The Colorado Rockies is a tortured place. Private property and barbed wire have fragmented the land. Disputes have followed: who can cut the trees, tap the gold or hold back precious water from a neighbor below. Nowadays denizens of skiers are deposited on Rocky Mountain slopes to track powdery snow. Indeed, I was jetted here just yesterday, leaving the sands of Carolina to make my own mountain memories.

However, it is entirely possible in the Holy Cross Wilderness to take your mind back to another time, when the Colorado Rockies was untamed land stretching hundreds of miles in all directions. My visit here comes full circle. On my hike out daylight fades to darkness. A wind spills off the mountainside and whistles down the slope. A raven cackles from the ridge below. A thrush sings its sweet melody in the woods beyond. Water thunders from the far cliff and then echoes off a hill faraway.

Thursday, June 4, 2009

Riding for owls

Here is a short history and some tidbits about the Outer Banks Wildlife Shelter (OWLS), the group that I am riding cross-country for.

OWLS is the only full-service agency of its kind in eastern North Carolina. OWLS first opened in 1988 by a licensed wildlife rehabilitator. Volunteers worked from their homes during that first year of existence. In 1999 OWLS moved to its present location off Highway 24 in Newport. The current facility consists of the shelter building, three acres of yard with cages for permanent and rehabilitating animals, a pond, and two acres of nature paths. There were 17,000 patients admitted in the first 18 years of operation. OWLS is staffed seven days a week by 60 volunteers. Pictured here are Dinah the barred owl, Phoenix the peregrine falcon, and Gabe the kestrel.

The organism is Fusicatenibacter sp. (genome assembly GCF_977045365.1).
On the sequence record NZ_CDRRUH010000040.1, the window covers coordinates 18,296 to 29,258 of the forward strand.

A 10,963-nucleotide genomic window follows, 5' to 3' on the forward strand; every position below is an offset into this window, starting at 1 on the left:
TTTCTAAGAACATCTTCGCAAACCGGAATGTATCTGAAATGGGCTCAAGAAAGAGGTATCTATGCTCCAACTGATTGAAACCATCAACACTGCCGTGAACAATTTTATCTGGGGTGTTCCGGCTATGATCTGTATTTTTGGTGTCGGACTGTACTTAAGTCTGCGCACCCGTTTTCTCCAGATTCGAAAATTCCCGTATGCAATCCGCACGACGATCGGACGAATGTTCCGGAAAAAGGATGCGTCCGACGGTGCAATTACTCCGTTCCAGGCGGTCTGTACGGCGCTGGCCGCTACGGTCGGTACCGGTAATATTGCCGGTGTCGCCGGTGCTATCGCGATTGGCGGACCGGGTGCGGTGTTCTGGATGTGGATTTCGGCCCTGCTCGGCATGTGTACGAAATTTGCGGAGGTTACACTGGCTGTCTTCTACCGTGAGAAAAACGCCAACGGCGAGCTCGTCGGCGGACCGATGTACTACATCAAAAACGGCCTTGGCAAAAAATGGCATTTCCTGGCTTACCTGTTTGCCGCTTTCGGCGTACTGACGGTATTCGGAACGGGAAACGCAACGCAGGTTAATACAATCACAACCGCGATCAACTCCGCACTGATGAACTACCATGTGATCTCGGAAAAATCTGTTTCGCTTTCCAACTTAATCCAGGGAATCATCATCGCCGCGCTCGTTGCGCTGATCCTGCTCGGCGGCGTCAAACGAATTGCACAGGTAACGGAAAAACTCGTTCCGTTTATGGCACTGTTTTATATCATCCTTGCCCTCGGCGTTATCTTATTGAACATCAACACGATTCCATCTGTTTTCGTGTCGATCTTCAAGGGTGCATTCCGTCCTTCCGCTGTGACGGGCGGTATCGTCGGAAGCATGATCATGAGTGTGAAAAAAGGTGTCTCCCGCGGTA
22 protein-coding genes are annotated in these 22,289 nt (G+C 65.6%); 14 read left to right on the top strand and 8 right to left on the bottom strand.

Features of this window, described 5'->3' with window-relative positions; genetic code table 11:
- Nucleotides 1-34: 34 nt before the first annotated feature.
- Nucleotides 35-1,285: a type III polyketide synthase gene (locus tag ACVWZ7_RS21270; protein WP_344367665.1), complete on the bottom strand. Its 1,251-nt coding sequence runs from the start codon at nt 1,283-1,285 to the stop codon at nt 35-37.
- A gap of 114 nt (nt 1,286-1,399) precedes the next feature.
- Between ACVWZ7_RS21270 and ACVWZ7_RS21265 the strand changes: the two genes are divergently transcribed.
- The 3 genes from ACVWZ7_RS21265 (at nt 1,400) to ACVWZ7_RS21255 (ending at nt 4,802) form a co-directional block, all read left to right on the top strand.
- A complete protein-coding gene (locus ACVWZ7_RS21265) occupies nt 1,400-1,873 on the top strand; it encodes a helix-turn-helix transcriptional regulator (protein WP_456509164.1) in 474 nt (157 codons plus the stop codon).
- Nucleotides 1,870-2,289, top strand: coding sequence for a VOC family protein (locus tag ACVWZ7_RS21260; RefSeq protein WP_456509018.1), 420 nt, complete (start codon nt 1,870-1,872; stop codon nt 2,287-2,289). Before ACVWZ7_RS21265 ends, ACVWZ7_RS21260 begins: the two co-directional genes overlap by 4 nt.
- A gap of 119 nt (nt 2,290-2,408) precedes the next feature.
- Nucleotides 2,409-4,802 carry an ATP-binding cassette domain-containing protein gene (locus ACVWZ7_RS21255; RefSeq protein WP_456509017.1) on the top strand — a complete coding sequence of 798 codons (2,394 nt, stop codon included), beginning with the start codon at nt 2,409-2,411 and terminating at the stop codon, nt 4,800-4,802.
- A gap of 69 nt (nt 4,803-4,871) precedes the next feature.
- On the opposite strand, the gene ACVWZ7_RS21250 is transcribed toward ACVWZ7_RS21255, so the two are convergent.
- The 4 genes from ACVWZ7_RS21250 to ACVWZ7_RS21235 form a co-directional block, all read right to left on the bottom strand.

OWLS has a release rate of 40% for previously sick or injured animals. Ninety percent of infant or orphaned animals are returned to the wild. Over 100 species of birds, 17 species of mammals, and 9 species of reptiles have been successfully treated.

Education is a major role in the daily operations of OWLS. OWLS conducts special programs in the classroom area of the shelter for school children and special groups. This includes outreach for school and civic groups, participation in festivals and other local events, and tours of the shelter. OWLS’ income is mainly from private contributions, business and corporate aid, program fees, aluminum can recycling, gift shop sales, yard sales, and a small foundation grant.

OWLS needs roughly $16,000 per month to cover its operating expenses. The average cost per patient is $45. The majority of people who bring animals in for treatment do not make any financial contribution at all. OWLS relies on the financial support of its donors; it receives no financial support whatsoever from any state or federal agency. Please make a contribution to OWLS through this website, and be sure to follow my August cross-country bike tour on this blog site.